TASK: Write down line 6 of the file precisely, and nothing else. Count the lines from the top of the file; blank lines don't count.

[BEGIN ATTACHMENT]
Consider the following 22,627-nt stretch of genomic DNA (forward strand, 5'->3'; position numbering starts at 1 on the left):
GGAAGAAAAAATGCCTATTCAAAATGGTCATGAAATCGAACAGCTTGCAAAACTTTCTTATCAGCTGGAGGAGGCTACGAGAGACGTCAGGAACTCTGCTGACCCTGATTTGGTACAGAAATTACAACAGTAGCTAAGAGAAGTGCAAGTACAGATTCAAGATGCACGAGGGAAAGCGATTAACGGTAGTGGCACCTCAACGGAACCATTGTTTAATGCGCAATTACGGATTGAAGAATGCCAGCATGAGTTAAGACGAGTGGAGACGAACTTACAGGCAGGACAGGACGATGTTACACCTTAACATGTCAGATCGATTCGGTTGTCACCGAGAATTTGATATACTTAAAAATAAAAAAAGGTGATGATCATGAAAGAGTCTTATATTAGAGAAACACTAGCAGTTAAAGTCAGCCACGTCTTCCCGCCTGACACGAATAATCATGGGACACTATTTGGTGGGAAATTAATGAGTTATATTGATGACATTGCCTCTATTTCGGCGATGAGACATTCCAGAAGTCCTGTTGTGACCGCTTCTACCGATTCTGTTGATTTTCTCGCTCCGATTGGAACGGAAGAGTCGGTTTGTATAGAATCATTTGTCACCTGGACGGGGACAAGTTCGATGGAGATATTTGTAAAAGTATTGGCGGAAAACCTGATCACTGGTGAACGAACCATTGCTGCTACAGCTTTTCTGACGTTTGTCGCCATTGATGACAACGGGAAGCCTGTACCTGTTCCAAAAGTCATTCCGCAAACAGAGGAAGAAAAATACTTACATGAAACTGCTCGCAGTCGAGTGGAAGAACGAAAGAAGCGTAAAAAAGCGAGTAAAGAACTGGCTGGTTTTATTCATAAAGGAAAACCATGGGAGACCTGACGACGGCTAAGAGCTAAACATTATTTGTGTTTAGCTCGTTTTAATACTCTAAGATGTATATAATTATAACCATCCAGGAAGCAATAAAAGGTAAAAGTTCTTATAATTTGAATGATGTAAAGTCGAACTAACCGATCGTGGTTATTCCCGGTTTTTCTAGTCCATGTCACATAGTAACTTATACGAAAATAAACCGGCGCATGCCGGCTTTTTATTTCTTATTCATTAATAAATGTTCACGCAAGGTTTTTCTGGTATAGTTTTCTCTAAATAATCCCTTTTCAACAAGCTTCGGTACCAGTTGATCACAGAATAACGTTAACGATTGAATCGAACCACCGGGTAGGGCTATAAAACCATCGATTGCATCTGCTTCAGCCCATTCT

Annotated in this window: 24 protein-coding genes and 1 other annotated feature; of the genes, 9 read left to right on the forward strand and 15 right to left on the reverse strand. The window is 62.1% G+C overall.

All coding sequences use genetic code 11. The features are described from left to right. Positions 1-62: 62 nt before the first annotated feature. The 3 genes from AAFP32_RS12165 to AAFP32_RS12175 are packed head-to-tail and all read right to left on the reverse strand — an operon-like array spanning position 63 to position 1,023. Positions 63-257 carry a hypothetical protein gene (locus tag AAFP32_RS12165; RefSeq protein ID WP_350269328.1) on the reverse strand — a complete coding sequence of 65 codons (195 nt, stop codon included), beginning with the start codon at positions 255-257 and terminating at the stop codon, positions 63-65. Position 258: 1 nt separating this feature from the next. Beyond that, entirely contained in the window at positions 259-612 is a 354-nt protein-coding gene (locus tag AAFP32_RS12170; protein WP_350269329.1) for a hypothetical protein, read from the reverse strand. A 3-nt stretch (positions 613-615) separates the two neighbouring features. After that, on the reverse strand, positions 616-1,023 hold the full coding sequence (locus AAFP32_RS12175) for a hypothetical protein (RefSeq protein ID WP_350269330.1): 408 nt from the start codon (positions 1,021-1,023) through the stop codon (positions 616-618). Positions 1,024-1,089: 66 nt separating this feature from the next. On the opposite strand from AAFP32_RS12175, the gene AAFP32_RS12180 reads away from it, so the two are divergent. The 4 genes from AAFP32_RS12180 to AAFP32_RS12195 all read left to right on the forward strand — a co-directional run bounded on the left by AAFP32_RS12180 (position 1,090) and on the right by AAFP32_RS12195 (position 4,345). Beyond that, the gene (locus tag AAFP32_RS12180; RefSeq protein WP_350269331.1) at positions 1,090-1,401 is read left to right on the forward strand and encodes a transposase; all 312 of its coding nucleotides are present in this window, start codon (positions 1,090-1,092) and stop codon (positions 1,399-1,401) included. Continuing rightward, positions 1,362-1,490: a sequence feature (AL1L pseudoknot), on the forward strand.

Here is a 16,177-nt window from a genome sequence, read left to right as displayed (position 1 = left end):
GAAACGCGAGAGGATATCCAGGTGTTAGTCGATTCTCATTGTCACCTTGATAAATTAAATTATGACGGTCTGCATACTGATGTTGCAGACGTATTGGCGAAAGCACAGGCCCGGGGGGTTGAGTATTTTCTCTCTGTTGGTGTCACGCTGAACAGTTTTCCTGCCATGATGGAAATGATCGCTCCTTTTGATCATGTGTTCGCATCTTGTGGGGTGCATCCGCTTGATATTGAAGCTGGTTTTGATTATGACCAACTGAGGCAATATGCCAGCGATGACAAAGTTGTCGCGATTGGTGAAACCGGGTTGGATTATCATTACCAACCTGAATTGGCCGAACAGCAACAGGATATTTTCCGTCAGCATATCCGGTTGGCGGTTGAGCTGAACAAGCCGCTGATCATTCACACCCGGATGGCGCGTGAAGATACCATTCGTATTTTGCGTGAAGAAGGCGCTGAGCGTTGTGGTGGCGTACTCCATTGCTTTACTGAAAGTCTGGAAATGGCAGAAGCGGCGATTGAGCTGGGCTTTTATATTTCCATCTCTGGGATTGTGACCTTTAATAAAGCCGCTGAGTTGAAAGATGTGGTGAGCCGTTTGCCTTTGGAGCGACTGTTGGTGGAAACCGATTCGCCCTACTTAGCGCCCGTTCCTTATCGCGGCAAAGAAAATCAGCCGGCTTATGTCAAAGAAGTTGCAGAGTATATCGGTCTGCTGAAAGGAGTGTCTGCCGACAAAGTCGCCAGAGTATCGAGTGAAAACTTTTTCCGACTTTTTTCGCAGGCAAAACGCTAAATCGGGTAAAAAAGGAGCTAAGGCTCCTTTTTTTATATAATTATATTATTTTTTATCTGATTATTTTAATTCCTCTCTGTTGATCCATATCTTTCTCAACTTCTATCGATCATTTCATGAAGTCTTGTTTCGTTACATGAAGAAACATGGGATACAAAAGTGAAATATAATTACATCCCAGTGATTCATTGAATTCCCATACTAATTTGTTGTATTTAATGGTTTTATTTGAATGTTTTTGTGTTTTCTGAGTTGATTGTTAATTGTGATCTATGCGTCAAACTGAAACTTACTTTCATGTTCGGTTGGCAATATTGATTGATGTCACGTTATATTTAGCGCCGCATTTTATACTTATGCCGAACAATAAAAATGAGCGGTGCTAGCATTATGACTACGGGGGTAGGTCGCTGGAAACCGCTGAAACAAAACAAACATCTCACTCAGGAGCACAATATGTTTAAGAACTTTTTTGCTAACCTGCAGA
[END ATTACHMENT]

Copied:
GAAACGCGAGAGGATATCCAGGTGTTAGTCGATTCTCATTGTCACCTTGATAAATTAAATTATGACGGTCTGCATACTGATGTTGCAGACGTATTGGCGAAAGCACAGGCCCGGGGGGTTGAGTATTTTCTCTCTGTTGGTGTCACGCTGAACAGTTTTCCTGCCATGATGGAAATGATCGCTCCTTTTGATCATGTGTTCGCATCTTGTGGGGTGCATCCGCTTGATATTGAAGCTGGTTTTGATTATGACCAACTGAGGCAATATGCCAGCGATGACAAAGTTGTCGCGATTGGTGAAACCGGGTTGGATTATCATTACCAACCTGAATTGGCCGAACAGCAACAGGATATTTTCCGTCAGCATATCCGGTTGGCGGTTGAGCTGAACAAGCCGCTGATCATTCACACCCGGATGGCGCGTGAAGATACCATTCGTATTTTGCGTGAAGAAGGCGCTGAGCGTTGTGGTGGCGTACTCCATTGCTTTACTGAAAGTCTGGAAATGGCAGAAGCGGCGATTGAGCTGGGCTTTTATATTTCCATCTCTGGGATTGTGACCTTTAATAAAGCCGCTGAGTTGAAAGATGTGGTGAGCCGTTTGCCTTTGGAGCGACTGTTGGTGGAAACCGATTCGCCCTACTTAGCGCCCGTTCCTTATCGCGGCAAAGAAAATCAGCCGGCTTATGTCAAAGAAGTTGCAGAGTATATCGGTCTGCTGAAAGGAGTGTCTGCCGACAAAGTCGCCAGAGTATCGAGTGAAAACTTTTTCCGACTTTTTTCGCAGGCAAAACGCTAAATCGGGTAAAAAAGGAGCTAAGGCTCCTTTTTTTATATAATTATATTATTTTTTATCTGATTATTTTAATTCCTCTCTGTTGATCCATATCTTTCTCAACTTCTATCGATCATTTCATGAAGTCTTGTTTCGTTACATGAAGAAACATGGGATACAAAAGTGAAATATAATTACATCCCAGTGATTCATTGAATTCCCATACTAATTTGTTGTATTTAATGGTTTTATTTGAATGTTTTTGTGTTTTCTGAGTTGATTGTTAATTGTGATCTATGCGTCAAACTGAAACTTACTTTCATGTTCGGTTGGCAATATTGATTGATGTCACGTTATATTTAGCGCCGCATTTTATACTTATGCCGAACAATAAAAATGAGCGGTGCTAGCATTATGACTACGGGGGTAGGTCGCTGGAAACCGCTGAAACAAAACAAACATCTCACTCAGGAGCACAATATGTTTAAGAACTTTTTTGCTAACCTGCAGA